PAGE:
My younger self always blasted down the path in a forced march, loving the gruel of the physical activity and cool breeze in my hair. My eyes were lifted up, always searching for the next challenge and pursuit. I was interested in the miles passed and calories burned. In short, I was interested in the moment and checking things off my lists in a hurry.
But as time hunches me over and begins to give me the rounded shoulders and head tilt of older age, and gravity has my once firm backside becoming less and less recognizable to me, I notice other deep-seeded skills ingrained in me from my mother finally bubbling up. I notice more things on my hikes, taking time to be observant and reflective. I recognize certain bird calls and seem to observe more animals on the trail. And while I always thought wildflowers were beautiful, I now have a more grounded respect for its fight to survive, with such a fleeting season and short window of time here on earth to shine.
I guess life has reminded me in some strange way how beautiful the small moments are. How precious the simple most basic joys of life must become in our struggle against the trials of life. I certainly have learned that our health, our livelihoods, and our good times can quickly turn on a dime. I seize the moments that aren’t promised to us with a little more frequency and gusto.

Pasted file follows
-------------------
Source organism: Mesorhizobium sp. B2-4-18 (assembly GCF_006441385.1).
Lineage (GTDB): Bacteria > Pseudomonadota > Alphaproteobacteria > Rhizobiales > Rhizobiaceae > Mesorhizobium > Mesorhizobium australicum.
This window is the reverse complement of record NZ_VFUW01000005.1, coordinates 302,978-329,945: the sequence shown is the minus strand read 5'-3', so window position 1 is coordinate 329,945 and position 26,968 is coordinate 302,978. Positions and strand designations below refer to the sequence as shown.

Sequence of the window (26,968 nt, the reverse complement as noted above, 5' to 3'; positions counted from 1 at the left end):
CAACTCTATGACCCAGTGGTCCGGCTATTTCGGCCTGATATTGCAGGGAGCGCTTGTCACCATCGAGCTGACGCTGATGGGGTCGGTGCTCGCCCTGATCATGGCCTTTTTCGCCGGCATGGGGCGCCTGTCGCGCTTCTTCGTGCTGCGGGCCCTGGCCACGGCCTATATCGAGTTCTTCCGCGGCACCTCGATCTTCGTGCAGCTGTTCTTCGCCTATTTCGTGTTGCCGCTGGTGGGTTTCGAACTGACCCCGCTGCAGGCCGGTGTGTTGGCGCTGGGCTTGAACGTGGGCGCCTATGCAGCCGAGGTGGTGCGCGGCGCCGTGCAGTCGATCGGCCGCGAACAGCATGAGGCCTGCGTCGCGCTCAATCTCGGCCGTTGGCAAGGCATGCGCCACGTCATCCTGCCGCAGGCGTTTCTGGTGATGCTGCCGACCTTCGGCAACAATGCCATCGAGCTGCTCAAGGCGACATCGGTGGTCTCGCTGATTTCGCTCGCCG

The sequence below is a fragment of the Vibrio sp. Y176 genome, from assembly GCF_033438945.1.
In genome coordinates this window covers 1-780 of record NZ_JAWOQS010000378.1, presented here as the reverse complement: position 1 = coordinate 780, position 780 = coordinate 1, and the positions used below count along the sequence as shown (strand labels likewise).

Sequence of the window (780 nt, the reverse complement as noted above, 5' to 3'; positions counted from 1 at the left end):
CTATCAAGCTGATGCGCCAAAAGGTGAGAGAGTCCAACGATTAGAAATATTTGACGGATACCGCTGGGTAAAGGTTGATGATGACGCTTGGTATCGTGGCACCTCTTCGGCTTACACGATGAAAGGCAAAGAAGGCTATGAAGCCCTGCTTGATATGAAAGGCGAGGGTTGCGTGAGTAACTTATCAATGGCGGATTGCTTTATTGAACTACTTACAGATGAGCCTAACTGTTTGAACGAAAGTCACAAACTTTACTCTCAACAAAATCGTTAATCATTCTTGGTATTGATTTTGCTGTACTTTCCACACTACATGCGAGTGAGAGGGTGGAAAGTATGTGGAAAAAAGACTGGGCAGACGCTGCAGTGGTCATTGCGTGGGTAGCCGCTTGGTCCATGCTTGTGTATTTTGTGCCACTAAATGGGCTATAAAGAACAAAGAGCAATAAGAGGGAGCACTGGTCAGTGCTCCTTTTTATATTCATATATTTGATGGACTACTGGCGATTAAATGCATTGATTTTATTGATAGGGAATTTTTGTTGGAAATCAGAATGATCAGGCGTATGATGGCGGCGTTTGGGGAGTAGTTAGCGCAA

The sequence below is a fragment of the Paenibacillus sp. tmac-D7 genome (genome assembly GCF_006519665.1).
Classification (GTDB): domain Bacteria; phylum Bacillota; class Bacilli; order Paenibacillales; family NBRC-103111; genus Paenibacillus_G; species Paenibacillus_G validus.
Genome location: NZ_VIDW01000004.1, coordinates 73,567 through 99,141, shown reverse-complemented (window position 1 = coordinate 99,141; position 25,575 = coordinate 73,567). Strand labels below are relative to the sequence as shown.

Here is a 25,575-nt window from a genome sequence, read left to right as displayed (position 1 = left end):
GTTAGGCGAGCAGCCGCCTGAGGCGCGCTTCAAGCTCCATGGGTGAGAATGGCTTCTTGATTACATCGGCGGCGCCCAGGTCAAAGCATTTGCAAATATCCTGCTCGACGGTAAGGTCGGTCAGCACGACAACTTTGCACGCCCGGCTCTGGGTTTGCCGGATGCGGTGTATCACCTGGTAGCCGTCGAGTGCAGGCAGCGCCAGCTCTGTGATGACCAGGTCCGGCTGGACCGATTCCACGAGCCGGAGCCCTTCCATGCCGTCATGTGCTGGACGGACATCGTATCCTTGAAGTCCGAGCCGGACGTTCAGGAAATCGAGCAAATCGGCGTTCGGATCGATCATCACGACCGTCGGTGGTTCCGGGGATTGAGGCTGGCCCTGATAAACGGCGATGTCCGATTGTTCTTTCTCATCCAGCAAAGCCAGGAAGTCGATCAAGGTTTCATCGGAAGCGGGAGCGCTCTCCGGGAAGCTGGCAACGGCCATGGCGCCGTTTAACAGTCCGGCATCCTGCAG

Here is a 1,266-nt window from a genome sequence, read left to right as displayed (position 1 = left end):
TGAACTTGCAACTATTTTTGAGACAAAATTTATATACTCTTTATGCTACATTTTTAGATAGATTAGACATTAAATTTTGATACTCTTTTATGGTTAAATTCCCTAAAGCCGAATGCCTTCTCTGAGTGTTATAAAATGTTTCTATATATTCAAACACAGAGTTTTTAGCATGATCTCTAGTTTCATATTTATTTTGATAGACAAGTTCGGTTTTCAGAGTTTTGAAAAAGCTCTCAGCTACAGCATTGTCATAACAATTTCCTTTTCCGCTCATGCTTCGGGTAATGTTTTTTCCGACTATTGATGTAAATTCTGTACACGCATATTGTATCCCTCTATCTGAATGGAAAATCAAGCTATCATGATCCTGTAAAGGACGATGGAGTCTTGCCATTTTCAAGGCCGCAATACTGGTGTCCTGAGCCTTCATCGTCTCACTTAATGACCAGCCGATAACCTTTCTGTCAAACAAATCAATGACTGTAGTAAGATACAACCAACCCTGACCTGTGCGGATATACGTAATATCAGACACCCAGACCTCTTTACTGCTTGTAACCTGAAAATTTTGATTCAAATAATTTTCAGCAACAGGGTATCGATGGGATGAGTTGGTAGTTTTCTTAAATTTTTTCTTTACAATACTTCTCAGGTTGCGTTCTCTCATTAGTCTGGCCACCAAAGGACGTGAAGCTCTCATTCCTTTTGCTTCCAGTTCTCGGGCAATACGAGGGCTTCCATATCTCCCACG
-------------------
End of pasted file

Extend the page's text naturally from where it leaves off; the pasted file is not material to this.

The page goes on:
And as I grapple with aging and find myself becoming slower and rounder with time, less like a sports car and more like a station wagon, I at least take some small pride in being more and more like my mom and the elder women I looked up to in my life: patient, reflective, experienced, and knowledgeable.
So here’s to you mom. Here are some of the wonders of the forest floor we found this spring in Hoosier National Forest & Shawnee National Forest, like the Dutchman’s breeches that have the tell-tale look of a pair of pants, the Jack-in-the-Pulpit you taught me looks like a preacher on Sunday, and the trilliums with their deep burgundy flower and easily recognizable 3 leaves, which were the first wildflower I taught your grandson to identify.